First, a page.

Once I ran so far away that I passed the dyke—I am so good at running that I always go far, as you say, that I run hundreds of thousands of miles, through the streets of the city and past the streets of the suburbs and when I still haven’t had enough past the fields of grass. I never have enough.
On top of the dyke water flows differently, you know, reality comes in waves and in the time between the waves there was a sound that day—suddenly—a monotonous drumming that caught me off guard. A human figure stood somewhere in the distance, in the slowly flooding wad fields on the other side of the dyke, and carried a drum as big as their upper body. Bare feet, the beat of their drum echoing across the plains. Not another human in sight. I found it odd, at first, the way they paced back and forth, back and forth again, and then the continual drumming, slow and tedious—maybe they weren’t in their right mind, I wondered, they kept on drumming, continually, drumming and drumming and drumming. The sound deformed, forced itself into my mindscape, reverberating, forever and ever, an eternal mantra—and I ran away, confused.
I told you about it once, though you might not remember. That’s OK. You said: like Ursula Le Guin, like the child from Omelas. Maybe the drummer drums the world back into tune. Maybe they cannot stop, for the world would cease to exist.
There was a smile in the corner of your mouth that day, I don’t know why I still remember that. Sometimes I wonder whether you are the world and I am the drummer. And who came first.
I don’t want to say it, but sometimes I want you to stay indoors. Because if you do, your eyes shimmer with excitement when you see me. It’s selfish, I know. But is it selfish to feel myself grow within your gaze, feel myself grow larger than me, to find myself in the way you look at me, instead of lose myself in the outside haze? I have to keep running, because I long for your starry eyes when I return.
Maybe I am the world and you are the drummer.
As I run, I see how people start forgetting they are just like me, how they forget they have a body, a physical body that sweats and pants and hurts and exists, teary-eyed, consists of tissue and moisture. And when they suddenly see such a thing pass them they wonder whether it is even real or not, whether they see a ghost—they cannot understand they are the same, they are the ghost, wrapped in fabric that doesn’t fit, that they are trapped in a body too. I don’t know if you are trapped too, Farida, if your body sweats and hurts. Sometimes I am not sure about it.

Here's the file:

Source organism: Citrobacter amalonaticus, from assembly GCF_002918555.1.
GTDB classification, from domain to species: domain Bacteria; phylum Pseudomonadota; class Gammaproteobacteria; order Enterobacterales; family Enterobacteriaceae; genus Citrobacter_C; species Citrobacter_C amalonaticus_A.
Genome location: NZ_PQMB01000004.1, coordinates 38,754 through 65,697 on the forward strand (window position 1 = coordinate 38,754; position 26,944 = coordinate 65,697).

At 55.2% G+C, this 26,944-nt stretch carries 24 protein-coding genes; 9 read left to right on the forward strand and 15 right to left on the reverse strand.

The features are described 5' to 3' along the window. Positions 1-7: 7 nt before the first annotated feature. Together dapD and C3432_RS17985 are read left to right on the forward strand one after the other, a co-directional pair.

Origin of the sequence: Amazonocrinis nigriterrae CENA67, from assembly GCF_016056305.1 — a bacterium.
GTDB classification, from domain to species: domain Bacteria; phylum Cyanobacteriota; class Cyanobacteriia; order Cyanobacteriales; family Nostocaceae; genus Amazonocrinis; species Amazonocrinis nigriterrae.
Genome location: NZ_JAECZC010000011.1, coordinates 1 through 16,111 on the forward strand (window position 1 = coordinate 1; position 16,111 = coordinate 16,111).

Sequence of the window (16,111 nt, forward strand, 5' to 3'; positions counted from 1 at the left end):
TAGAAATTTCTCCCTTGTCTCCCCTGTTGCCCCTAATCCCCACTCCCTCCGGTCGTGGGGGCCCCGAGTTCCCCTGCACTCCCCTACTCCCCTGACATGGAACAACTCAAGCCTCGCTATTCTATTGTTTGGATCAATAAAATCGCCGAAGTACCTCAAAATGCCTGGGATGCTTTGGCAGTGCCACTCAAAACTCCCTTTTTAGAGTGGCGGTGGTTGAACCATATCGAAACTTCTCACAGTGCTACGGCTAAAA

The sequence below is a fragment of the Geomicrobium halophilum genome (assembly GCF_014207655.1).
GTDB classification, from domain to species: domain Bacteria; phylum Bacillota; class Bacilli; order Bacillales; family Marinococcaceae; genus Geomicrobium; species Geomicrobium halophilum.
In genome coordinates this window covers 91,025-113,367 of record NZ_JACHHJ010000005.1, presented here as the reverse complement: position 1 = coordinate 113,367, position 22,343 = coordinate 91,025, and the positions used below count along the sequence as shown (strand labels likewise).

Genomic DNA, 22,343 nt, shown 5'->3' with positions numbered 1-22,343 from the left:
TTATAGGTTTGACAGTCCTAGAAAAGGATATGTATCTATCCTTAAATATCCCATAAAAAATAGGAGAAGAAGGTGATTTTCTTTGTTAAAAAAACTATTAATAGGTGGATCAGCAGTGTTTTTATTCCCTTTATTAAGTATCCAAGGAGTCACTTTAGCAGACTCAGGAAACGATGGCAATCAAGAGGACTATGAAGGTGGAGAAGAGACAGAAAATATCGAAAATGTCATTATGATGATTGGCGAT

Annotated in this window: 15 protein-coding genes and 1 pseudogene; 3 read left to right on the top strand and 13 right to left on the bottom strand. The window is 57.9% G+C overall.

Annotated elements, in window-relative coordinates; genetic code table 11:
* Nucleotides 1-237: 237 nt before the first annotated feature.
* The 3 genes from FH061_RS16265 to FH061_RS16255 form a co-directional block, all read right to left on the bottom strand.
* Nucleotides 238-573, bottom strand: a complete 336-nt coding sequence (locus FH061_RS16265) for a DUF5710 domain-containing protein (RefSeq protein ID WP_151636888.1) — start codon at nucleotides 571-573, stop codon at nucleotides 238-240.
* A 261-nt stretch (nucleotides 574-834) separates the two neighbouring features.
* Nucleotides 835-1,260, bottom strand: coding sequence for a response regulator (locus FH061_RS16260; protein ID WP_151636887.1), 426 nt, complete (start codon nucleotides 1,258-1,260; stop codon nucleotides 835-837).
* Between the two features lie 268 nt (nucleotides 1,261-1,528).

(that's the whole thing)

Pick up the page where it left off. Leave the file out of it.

Every so often I meet others like me. There’s the runners of course, but sometimes I cross runaways like me. I recognise them instantly, the runaways: they don’t run for fun, but because they have to. They’re the ones that started in a life that once fitted them, wearing clothing tailor-made for that previous life, but what’s now merely a fossil flapping around their ankles and elbows, never really belonging to them anymore. As if they once existed out of something else and now carry with them the dead remains of that something. Because they subtly dissolve into that other life, the runaway life, in which everything turns to mist and blurs away and flashes by.
When I ran away from the dyke that day, it felt the same, like something tugging at me from another life, and yet it didn’t exist. I felt the weight of my clothes hanging from my shoulders, waving past me, felt the sweat sting my eyes, wind hitting me in the face. I felt tired, and that surprised me.
Sorry I haven’t told you everything.
Because once, much later, I ran back to the dyke. The drummer didn’t leave my head. At night the drum echoed in my mind. I couldn’t sleep, there was a thought stuck in my head, clouding everything else—I couldn’t help but wonder whether they were still there, the drummer, whether you were right, whether they had a choice.
I thought about that cursed drum, could hear it ringing in my head, remembered its sound, stuck in my mind like an audible fata morgana. There was a banging in the back of my head, a shocking migraine, and I thought in a flash: the drummer is in me—but it was merely my heartbeat and the sound of my feet banging against the world. Then the dyke towered over me as if the end of the earth lay behind it. My running suddenly fell out of its rhythm, and my feet stumbled.
And I stood still. Surprised.
I looked towards the dyke.
And I thought: what if they’re not there?
And I turned around. Forced my legs back in motion, and I ran back, to you.